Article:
Freddie Mac’s Single-Family business recently announced that its Credit Risk Transfer (CRT) program transferred approximately $2.5 billion of credit risk on $69 billion of single-family mortgages from U.S. taxpayers to the private sector in the third quarter of 2019. This brings the year-to-date total of credit risk transferred to $7.3 billion on $196 billion of single-family mortgages.
“Freddie Mac is committed to the stability of the U.S. housing finance system, and CRT is a key component,” said Mike Reynolds, VP, Credit Risk Transfer. “We will continue to offer attractive opportunities for private capital to participate in our program as we expand CRT coverage across our book of business.”
Freddie Mac issued a total of six STACR and ACIS transactions in the third quarter—three on-the-run deals (DNA and HQA) and three seasoned deals (ARMR and FTR). As a result of STACR and ACIS on the run transactions this quarter, Freddie Mac transferred between 80% (high LTV HQA series) and 90% (low LTV DNA series) of the credit risk on the underlying reference pools. Since the first CRT transaction in 2013, Freddie Mac’s single-family CRT program has cumulatively transferred $51 billion in credit risk on nearly $1.4 trillion in mortgages.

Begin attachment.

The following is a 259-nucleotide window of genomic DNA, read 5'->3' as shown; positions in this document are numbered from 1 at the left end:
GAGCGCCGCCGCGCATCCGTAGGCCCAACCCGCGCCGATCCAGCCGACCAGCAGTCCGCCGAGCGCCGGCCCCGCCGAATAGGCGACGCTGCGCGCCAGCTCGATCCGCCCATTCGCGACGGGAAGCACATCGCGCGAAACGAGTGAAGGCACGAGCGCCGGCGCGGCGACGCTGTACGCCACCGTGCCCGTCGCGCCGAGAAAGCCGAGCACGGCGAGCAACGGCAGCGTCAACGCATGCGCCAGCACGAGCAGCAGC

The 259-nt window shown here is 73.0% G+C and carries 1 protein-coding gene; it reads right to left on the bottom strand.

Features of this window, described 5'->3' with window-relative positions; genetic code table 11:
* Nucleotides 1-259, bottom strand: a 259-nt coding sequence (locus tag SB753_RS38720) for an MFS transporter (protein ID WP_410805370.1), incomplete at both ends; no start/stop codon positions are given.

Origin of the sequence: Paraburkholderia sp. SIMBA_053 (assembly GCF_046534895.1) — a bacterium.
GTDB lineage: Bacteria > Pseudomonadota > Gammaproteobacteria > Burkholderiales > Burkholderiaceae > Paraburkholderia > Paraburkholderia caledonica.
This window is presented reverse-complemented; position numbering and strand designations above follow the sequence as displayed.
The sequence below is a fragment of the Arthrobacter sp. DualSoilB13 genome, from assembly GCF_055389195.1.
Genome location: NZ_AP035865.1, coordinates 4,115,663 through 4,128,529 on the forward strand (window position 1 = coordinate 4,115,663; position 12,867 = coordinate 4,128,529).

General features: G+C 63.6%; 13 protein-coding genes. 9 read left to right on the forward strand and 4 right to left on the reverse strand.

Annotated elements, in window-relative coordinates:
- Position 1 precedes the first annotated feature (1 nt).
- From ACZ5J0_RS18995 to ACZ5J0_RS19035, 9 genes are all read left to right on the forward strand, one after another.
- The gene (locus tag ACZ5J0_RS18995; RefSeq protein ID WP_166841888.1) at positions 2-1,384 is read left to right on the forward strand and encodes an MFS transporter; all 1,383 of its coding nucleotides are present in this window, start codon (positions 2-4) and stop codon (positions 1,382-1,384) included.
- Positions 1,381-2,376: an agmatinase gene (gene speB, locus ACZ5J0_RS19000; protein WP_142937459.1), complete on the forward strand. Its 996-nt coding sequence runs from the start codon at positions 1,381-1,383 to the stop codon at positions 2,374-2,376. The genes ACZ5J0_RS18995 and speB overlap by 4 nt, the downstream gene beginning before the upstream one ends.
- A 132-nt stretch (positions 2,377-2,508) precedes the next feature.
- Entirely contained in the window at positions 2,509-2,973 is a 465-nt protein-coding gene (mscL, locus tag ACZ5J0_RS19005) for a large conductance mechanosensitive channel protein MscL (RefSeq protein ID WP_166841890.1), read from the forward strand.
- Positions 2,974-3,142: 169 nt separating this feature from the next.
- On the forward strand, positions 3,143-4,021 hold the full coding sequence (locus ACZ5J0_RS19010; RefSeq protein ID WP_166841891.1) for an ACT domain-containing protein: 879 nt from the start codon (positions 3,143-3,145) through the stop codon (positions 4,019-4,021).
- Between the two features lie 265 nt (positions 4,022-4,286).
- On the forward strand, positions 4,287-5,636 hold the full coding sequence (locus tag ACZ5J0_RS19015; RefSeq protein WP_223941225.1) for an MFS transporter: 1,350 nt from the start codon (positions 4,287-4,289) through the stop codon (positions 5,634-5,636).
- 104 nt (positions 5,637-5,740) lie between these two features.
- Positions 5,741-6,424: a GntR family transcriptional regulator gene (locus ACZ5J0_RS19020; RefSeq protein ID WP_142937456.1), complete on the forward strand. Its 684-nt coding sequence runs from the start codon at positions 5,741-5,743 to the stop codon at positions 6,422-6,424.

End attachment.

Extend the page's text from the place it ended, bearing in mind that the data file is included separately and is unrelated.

Freddie Mac posted a $1.7 Billion net income for Q3 2019. According to the GSEs, these incomes represent yet another step toward adding the capital necessary to move toward private ownership.
“In the third quarter, Freddie Mac took an important first step toward exiting conservatorship by adding more than $1.8 billion to our total equity, bringing our capital reserve to $6.7 billion,” said David M. Brickman, Freddie Mac CEO. “As we look to the future, we are squarely focused on serving our mission and meeting the milestones necessary to move the company forward.”
Freddie Mac reports that conservatorship capital reduced by $5.2 billion from the prior year, due in part to credit risk transfer (CRT) activity, home price appreciation, legacy asset dispositions, and a decrease in deferred tax assets.